On the death of Gillian Mears

Gillian Mears, 21 July 1964 – 16 May 2016. Photo: Angela Wylie
Gillian Mears, 21 July 1964 – 16 May 2016. Photo: Angela Wylie

So, Gillian Mears is dead. Mears was an award-winning Australian writer of novels and short stories, and last year released a children’s book. She lived on her property near Grafton, NSW, with a horse she wasn’t able to ride and a cat. She had MS.

Three years ago Mears addressed a state hearing on the Rights of the Terminally Ill Bill. She described waking up before dawn to painful leg spasms, waking up disappointed to be doing so at all, wishing that she’d died in the night. She listed some of the methods detailed in Philip Nitschke’s The Peaceful Pill Handbook. She told how she used to be opposed to voluntary euthanasia, but had changed her mind.

‘If unbearable indignities arrive before legislation endorsing voluntary euthanasia,’ she said, ‘I imagine I’ll have no choice but to take my end into my own hands.’

Mears and I were the same age. We were both diagnosed with MS in our early 30s. I’m an aspiring writer … you can understand why I might have felt an affinity with her. Her 2013 address left me feeling shocked and scared.

I know those spasms she spoke of. I’m on medication that lessens their frequency. Mine, too, start at about 3am. Sometimes my foot can suddenly curl inward at the ankle; I have to pull myself up, reach down and wrench it back again. Sometimes my leg muscles seize and I can’t bend my knee. If, one night, I get both together, I’ll be very grateful there’s someone in bed with me. Mears lived alone.

The ‘unbearable indignities’ she alludes to I can only imagine, but I’m qualified to imagine them.

Then there’s writing. When I can’t walk, or even stand up, I can sit down and write. When I’m in pain, I write. When I’m too exhausted to do anything else, I write. There are days I feel that writing’s all I’m living for now, because my physical world and my ability to participate in it may be shrinking but when I write I have no limitations.

So when I first read Mears’ address, what shocked me most wasn’t the stark acknowledgment of her advanced condition, or that she was now in favour of euthanasia. No, what sent me cold was the revelation that she could contemplate suicide when she was writing. She had another book on the way. I thought, isn’t that enough to keep you going? You can still write, and so beautifully!

That’s when I realised that, one day, writing might not be enough.

 

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6 thoughts on “On the death of Gillian Mears”

    1. Jonathan, she wrote about family and tension and horses and rural life and death and such things. Some of her writing caused a great amount of upset in her own family. She was always true to her craft, sometimes at the expense of relationships.

  1. Having nursed MS people in Melbourne in my early 20s I have a keen awareness of the condition.

    It was probably the one thing that forced me to understand how fragile our lives really are – well, that and the death of a friend by tragic car accident.

    Nursing MS people was also the influence that created a sense of ‘just humour’, with the whipcracking reality check that life a changing insight can offer.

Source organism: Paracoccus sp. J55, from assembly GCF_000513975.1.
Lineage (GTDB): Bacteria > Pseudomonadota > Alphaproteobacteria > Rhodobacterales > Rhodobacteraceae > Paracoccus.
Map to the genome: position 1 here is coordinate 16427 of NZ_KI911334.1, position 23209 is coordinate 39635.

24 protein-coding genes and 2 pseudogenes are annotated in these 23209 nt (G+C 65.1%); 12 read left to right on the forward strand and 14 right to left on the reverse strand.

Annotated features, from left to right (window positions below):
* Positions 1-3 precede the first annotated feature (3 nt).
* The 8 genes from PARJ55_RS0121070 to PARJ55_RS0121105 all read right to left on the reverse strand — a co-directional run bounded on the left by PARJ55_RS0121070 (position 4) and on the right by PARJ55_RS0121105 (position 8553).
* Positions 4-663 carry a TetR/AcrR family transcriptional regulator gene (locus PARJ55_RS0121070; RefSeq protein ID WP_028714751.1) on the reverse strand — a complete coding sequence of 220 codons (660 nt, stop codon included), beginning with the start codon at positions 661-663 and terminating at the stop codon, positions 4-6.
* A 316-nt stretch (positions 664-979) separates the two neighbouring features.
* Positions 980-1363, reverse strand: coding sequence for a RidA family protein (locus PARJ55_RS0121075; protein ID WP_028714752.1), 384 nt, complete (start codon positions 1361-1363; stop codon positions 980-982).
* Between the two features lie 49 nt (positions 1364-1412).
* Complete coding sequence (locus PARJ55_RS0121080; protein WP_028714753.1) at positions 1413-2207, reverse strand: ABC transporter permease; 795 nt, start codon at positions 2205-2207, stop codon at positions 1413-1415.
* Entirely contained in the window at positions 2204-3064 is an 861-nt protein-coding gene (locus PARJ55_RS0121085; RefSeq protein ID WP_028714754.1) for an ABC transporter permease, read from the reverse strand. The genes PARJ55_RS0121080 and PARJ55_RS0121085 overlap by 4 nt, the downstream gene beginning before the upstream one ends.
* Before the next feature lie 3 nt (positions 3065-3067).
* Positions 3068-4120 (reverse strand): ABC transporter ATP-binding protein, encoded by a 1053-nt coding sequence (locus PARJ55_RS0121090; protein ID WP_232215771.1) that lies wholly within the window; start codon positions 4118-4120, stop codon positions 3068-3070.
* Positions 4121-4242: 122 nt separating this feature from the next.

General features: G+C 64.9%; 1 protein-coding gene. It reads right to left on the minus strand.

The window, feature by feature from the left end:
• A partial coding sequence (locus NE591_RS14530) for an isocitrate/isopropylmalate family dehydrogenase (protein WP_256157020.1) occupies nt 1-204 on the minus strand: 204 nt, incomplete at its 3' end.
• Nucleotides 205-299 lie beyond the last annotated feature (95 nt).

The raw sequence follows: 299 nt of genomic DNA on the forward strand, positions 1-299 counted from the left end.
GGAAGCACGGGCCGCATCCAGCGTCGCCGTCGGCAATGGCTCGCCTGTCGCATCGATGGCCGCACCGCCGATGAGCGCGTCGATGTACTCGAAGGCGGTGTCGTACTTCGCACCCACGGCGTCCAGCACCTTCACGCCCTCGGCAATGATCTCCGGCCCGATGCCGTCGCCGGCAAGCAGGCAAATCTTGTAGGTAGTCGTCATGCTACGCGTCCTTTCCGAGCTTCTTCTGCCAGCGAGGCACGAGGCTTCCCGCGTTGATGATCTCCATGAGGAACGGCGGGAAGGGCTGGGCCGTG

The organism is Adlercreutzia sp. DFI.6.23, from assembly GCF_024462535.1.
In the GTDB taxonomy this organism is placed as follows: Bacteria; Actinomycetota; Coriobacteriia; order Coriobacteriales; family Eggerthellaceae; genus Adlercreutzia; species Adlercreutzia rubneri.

If MS can create this path to the pill, and I remember the anguish of my experience in Melbourne, there are also other ways to the same destination. There are multiple paths to this place, and we often walk this way – sometimes unknowingly.

    Such a post reminds me that every minute is precious, every sound, every leaf, every hair.

    And in that, at least, we can derive some value from MS – but it should not take that.

    Walking into the valley willingly needs a brave and noble soul, and tempered by the condition, the edge is keen indeed.

    At least we are all headed this way. Some sooner, some later.

    The pain, the injustice, the loss are costs one can only be forced to bear – and this might beset any one of us.

    I take some ease from the deep and very powerful understanding from a life of study into the sacred structures of our forebears, structures that tell a most remarkable story to those who look – that life for us does not end – it continues.

    This life? Yes this life ends for us, of course. And the end, however it comes, this is the door we can choose to enter. But our lives? No. We continue. We meet again. We live in many lives, dimly aware we have been here before.

    For me this is a fact, borne out by the stories, the lessons, embedded in great buildings all over the world. We return!

    I just wish, for me, a pill is all it takes. Thank you for reminding me.

    1. Thanks for your insights, Geoffrey. I’ll admit that some days it’s a measure of my despondency that my mood is brightened by talk of euthanasia and the possibility of its legislation. But generally I’m still optimistic about my future–and my current life, which I try to focus on. There’s still something to look forward to every day when I wake up. Unlike Gillian.

      1. Dear Jen,
        Your comment on the death of Gillian is very moving and provides great insight and understanding to those of us without MS. Writing, the love in your life and your optimism will sustain you and when these cannot, you have the right to decide how and when the suffering is intolerable. Talking and writing about all the paths MS can take is of value to yourself and others. I was told once that life is a conversation – you enter at one point, participate and leave before the conversation is finished. Most of us do not choose when we leave but we can enjoy the conversation.

      2. Thanks Julie. Someone said to me, after my last post, that people who don’t have MS might like more understanding of how it feels. But you’re right, I really just write to understand it myself. Love to you.

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